When Hopkinton, MA paramedics were called last December to a scene where a man had barricaded himself inside an outbuilding holding a sawed-off shotgun, the crew arrived on scene wearing ballistic vests and helmets.
Although the nearly 2-hour standoff was resolved peacefully, this type of gear has become more common for EMTs and firefighters. These professionals are now starting to face more hostile situations, which include mass casualty and active shooter incidents.
During these kinds of responses, law enforcement sets up a perimeter consisting of three separate zones reflecting the level of danger: cold, warm and hot. They use the “cold zone” as a staging area where responders can congregate and the “hot zone” is reserved for police officers working to contain the situation.
By wearing ballistics gear, firefighters and EMTs can now safely enter the “warm zone.” This is where they can quickly offer first aid and life-saving emergency treatment to victims by applying tourniquets and/or trauma bandages. The warm zone is an area that is not under direct threat, but still potentially dangerous.
“In the past, paramedics would be forced to wait until the threat was reduced or until they got an ‘all clear’ from law enforcement,” said Steve Slaman, Hopkinton’s Fire Chief.
The objective is to prevent any loss of life from someone bleeding to death before more advanced medical help arrives or the victim can be safely moved to a more secure location, he said.
All of this requires coordination between the police on the scene and paramedics.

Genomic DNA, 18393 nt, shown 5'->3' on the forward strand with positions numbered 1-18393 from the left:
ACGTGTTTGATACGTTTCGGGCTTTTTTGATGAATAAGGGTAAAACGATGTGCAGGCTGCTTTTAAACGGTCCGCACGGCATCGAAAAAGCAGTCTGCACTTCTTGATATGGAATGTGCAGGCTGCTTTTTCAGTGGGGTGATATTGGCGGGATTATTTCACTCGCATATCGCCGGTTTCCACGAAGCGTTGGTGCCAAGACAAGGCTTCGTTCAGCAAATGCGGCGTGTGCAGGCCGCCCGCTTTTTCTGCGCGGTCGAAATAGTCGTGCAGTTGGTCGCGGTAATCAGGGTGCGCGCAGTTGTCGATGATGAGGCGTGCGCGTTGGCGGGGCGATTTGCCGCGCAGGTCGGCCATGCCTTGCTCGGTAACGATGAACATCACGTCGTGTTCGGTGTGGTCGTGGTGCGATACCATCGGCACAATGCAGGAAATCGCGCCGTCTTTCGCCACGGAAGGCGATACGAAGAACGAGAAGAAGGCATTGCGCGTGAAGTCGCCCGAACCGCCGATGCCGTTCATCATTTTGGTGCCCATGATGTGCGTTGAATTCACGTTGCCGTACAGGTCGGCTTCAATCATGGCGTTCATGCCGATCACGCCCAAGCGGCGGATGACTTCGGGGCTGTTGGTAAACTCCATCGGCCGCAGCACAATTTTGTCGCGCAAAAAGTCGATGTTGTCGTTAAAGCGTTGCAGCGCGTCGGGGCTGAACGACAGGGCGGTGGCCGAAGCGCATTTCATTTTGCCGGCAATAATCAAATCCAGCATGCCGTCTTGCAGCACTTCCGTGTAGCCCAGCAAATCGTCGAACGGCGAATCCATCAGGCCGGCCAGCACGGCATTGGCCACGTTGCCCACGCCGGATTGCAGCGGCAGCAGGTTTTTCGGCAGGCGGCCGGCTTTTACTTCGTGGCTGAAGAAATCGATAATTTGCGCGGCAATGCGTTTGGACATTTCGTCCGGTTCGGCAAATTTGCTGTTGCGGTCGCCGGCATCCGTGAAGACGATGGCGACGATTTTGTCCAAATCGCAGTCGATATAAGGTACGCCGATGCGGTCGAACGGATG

Hopkinton Police Lt. Joseph Bennett said now that paramedics are wearing protective gear they are able to treat any officers injured while trying to resolve the situation.
“Emergency medical services can now dynamically move along with the police,”
Last year in Chelsea there was an armed standoff in which firefighters wearing bulletproof vests were working to put out a fire while a man was firing a gun at first responders.
Targeted situations also occur that are nearly impossible for first responders to know how events will ultimately play out.
The town of Natick has around 20 firefighters on its rescue task force and each one has been issued his/her own bulletproof vest, which reads, “Natick Fire.” The town has also equipped the team with a medical supplies kit plus a stretcher.
“Most active shooter or threatening situations play out in 10 to 15 minutes, and oftentimes those injured are left on the scene without any treatment, Bennett said.
The idea is to get paramedics in there as quickly as possible so lives can be saved.
Since the mass shooting in 1999 at Colorado’s Columbine High School, fire departments across the nation have revised their training and how they respond to these incidents. The goal is to be able to work alongside law enforcement, said Peter Ostroskey, state Fire Marshal.
The state does not really know how many fire departments have issued ballistic gear to their firefighters since those decisions are made regionally and locally.
Fire District 14, which incorporates Southern Middlesex County fire departments, is in the process of coming up with official policies and procedures for the region. This will cover the ways in which fire departments and police agencies can better work together in these types of situations.
“Developing these tactics has been a nationwide priority for the past several years,” Slaman said. He added, “It can’t work without it being a joint effort.”